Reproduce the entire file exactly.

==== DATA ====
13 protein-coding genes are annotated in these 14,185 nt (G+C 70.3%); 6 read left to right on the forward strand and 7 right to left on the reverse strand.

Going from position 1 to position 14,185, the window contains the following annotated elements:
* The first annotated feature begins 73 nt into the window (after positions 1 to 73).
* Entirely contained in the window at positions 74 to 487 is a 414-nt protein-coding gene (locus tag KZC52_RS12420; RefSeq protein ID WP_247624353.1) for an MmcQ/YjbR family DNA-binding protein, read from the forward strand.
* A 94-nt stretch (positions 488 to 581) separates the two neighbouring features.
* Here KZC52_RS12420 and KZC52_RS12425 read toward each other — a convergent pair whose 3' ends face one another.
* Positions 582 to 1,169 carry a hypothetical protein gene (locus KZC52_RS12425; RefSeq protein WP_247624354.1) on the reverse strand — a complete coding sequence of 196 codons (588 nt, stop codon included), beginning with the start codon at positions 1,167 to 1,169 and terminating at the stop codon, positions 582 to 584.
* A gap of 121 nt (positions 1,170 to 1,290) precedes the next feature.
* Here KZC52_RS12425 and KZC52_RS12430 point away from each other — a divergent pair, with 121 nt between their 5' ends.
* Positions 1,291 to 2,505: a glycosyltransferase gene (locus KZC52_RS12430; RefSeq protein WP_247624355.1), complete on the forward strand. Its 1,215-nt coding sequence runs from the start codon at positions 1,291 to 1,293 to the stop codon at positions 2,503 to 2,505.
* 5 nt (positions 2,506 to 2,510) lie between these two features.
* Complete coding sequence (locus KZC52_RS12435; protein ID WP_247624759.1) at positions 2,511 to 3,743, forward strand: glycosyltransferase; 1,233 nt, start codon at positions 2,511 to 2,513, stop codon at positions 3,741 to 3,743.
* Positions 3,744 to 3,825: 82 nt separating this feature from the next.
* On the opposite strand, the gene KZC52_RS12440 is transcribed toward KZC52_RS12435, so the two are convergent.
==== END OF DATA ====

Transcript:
13 protein-coding genes are annotated in these 14,185 nt (G+C 70.3%); 6 read left to right on the forward strand and 7 right to left on the reverse strand.

Going from position 1 to position 14,185, the window contains the following annotated elements:
* The first annotated feature begins 73 nt into the window (after positions 1 to 73).
* Entirely contained in the window at positions 74 to 487 is a 414-nt protein-coding gene (locus tag KZC52_RS12420; RefSeq protein ID WP_247624353.1) for an MmcQ/YjbR family DNA-binding protein, read from the forward strand.
* A 94-nt stretch (positions 488 to 581) separates the two neighbouring features.
* Here KZC52_RS12420 and KZC52_RS12425 read toward each other — a convergent pair whose 3' ends face one another.
* Positions 582 to 1,169 carry a hypothetical protein gene (locus KZC52_RS12425; RefSeq protein WP_247624354.1) on the reverse strand — a complete coding sequence of 196 codons (588 nt, stop codon included), beginning with the start codon at positions 1,167 to 1,169 and terminating at the stop codon, positions 582 to 584.
* A gap of 121 nt (positions 1,170 to 1,290) precedes the next feature.
* Here KZC52_RS12425 and KZC52_RS12430 point away from each other — a divergent pair, with 121 nt between their 5' ends.
* Positions 1,291 to 2,505: a glycosyltransferase gene (locus KZC52_RS12430; RefSeq protein WP_247624355.1), complete on the forward strand. Its 1,215-nt coding sequence runs from the start codon at positions 1,291 to 1,293 to the stop codon at positions 2,503 to 2,505.
* 5 nt (positions 2,506 to 2,510) lie between these two features.
* Complete coding sequence (locus KZC52_RS12435; protein ID WP_247624759.1) at positions 2,511 to 3,743, forward strand: glycosyltransferase; 1,233 nt, start codon at positions 2,511 to 2,513, stop codon at positions 3,741 to 3,743.
* Positions 3,744 to 3,825: 82 nt separating this feature from the next.
* On the opposite strand, the gene KZC52_RS12440 is transcribed toward KZC52_RS12435, so the two are convergent.